The criminal indictment of 13 Russians for allegedly trying to influence “U.S. political and electoral processes” provides no evidence of any collusion between these Russians – or any other Russian officials – and the Trump campaign in the 2016 presidential race.
While the description of alleged Russian activities is very troubling, it is important to note that the indictment makes no mention of any hacking or other activity that changed ballots, vote counts, or actually interfered with the election.
In essence, the indictment is for trying to run the typical type of public misinformation campaign that the Soviet KGB was infamous for throughout the Cold War.
According to the indictment, the Russians themselves called what they were doing “information warfare against the United States” through social media platforms and other internet-based media. That included YouTube, Facebook, Instagram and Twitter.
The indictment says the Russians “knowingly and intentionally conspired to defraud” the U.S. and describes how these Russians allegedly conspired to hide their activities to prevent any disclosure of who they were and what they were doing.
Instead, “posing as U.S. persons and creating false U.S. personas, (the Russians) operated social media pages and groups designed to attract U.S. audiences,” the indictment alleges.
According to the indictment, the social media posts of the Russians addressed “divisive U.S. political and social issues, falsely claimed to be controlled by U.S. activists when, in fact, they were controlled” by the Russians. They even used “the stolen identities of real U.S. persons to post on social media” accounts, the indictment charged.
The 13 Russians all allegedly worked for the Internet Research Agency, a Russian-controlled company headquartered in St. Petersburg, Russia. It allegedly secretly received funding from two other Russian front companies.
According to the indictment, the Russians traveled to the U.S. “under false pretenses for the purpose of collecting intelligence” and also “procured and used computer infrastructure, based partly in the United States, to hide the Russian origin of their activities and to avoid detection by U.S. regulators and law enforcement.”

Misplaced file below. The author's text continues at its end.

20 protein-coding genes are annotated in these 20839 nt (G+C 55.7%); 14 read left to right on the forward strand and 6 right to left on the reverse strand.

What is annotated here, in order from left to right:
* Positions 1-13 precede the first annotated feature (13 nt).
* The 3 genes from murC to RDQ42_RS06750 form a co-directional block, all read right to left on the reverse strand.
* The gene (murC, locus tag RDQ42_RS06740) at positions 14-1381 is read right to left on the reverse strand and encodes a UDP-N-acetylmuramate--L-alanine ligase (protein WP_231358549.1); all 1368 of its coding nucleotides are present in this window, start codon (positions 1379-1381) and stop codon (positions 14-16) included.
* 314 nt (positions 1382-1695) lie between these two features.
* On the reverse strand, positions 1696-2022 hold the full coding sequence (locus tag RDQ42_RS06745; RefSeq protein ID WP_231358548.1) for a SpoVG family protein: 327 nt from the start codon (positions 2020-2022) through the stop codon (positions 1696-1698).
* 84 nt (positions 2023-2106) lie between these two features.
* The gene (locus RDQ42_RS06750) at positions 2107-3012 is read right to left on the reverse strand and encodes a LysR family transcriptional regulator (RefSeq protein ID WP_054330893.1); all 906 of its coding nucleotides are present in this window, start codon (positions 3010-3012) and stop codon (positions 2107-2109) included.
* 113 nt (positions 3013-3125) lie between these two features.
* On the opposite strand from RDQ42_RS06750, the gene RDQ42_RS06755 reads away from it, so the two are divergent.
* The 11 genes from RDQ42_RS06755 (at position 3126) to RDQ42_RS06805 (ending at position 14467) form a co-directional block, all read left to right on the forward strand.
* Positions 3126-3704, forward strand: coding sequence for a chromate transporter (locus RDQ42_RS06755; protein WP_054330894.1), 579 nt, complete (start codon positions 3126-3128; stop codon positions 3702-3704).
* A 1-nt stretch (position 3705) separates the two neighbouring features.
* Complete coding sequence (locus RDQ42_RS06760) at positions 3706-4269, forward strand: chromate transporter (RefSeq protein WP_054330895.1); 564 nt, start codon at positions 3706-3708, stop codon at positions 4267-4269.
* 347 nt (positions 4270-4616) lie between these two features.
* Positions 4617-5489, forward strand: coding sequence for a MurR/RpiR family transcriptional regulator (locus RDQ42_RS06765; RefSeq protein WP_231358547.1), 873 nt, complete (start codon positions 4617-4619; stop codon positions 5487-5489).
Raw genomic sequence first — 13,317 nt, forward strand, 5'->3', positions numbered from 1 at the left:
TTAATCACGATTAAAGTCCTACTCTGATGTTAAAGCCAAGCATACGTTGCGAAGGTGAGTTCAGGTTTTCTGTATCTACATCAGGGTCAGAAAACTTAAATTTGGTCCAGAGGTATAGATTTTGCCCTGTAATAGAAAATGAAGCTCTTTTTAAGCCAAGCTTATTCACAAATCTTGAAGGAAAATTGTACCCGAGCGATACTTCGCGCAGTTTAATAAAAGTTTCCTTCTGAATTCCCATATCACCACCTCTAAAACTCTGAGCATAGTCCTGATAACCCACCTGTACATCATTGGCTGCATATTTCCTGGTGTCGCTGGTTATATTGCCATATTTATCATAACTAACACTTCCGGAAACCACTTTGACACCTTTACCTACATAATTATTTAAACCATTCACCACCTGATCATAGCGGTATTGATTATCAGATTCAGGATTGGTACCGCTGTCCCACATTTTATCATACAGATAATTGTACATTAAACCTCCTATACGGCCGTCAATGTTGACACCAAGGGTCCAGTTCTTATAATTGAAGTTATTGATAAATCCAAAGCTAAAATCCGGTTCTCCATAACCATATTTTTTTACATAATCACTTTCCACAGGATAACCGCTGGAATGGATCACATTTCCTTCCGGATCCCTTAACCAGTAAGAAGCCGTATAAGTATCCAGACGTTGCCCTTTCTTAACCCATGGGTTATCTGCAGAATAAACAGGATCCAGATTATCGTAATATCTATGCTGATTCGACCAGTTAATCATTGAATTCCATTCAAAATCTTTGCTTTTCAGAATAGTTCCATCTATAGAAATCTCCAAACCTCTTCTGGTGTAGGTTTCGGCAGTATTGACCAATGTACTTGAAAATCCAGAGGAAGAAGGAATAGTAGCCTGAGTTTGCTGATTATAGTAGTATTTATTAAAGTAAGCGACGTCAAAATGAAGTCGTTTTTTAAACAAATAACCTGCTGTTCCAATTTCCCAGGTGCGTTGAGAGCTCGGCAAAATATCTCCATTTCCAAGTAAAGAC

Using these fraudulent social media fronts, the Russians “posted derogatory information about a number of candidates,” the indictment said. Their operations allegedly included denigrating candidates such as Hillary Clinton, Ted Cruz and Marco Rubio, while supporting Bernie Sanders, Jill Stein, and Donald Trump.
According to the indictment, all of this was done by the accused without revealing their Russian identities. Most importantly, and no doubt to the disappointment of liberals, some of the defendants posing as Americans only communicated “with unwitting members, volunteers, and supporters of the Trump campaign involved in local community outreach, as well as grassroots groups that supported then-candidate Trump” (emphasis added), according to the indictment.
In other words, according to the indictment, to the extent these Russians had any contact with members of the Trump campaign, those individuals had no idea that these defendants were anything other than Americans who wanted to help the campaign. The Russians took elaborate steps to disguise their identity and their true motives.
These Russians didn’t just target the United States. They also went after “domestic audiences within the Russian Federation” as well other “foreign audiences in various countries,” the indictment says.
What were these secret Russians posting about? The indictment says they were instructed to “write about topics germane to the United States” such as foreign policy and economic issues. They were directed to create “political intensity through supporting racial groups, users dissatisfied with (the) social and economic situation and oppositional social movements.”
The Russians allegedly created “thematic group pages on social media sites” on everything from immigration to the Black Lives Matters movement. And they allegedly bought internet ads to support these pages.
The Russians apparently really wanted to create dissension. After the election, using their false U.S. identities, they allegedly organized and coordinated “political rallies in support of then president-elect Trump, while simultaneously using other false U.S. personas to organize and coordinate U.S. political rallies protesting the results of the 2016 U.S. presidential election,” according to the indictment.
Two of those rallies in New York on Nov. 12, 2016, were secretly organized by the Russians, one on the theme of “show your support for President-Elect Donald Trump,” while the second rally was on the theme of “Trump is NOT my President,” the indictment alleges.
These alleged Russian activities, if they occurred, violated numerous federal laws. Foreigners are banned from participating in political campaigns, including independently paying for political ads that support or oppose a candidate. According to the indictment, the Russians did that, too, when they bought political ads starting in April 2016 on “social media and other online sites expressly advocating for the election of then-candidate Trump or expressly opposing Clinton.”
These ads were allegedly paid for through PayPal, Russian bank accounts and credit cards “often registered in the names of fictitious U.S. personas.”
These are, obviously, serious allegations. If true, these Russians broke numerous federal laws. But there is no evidence or allegation at this point that the Trump campaign – or any other presidential campaign – was aware of, or participated in, any nefarious activities designed to create social and political conflict in the U.S.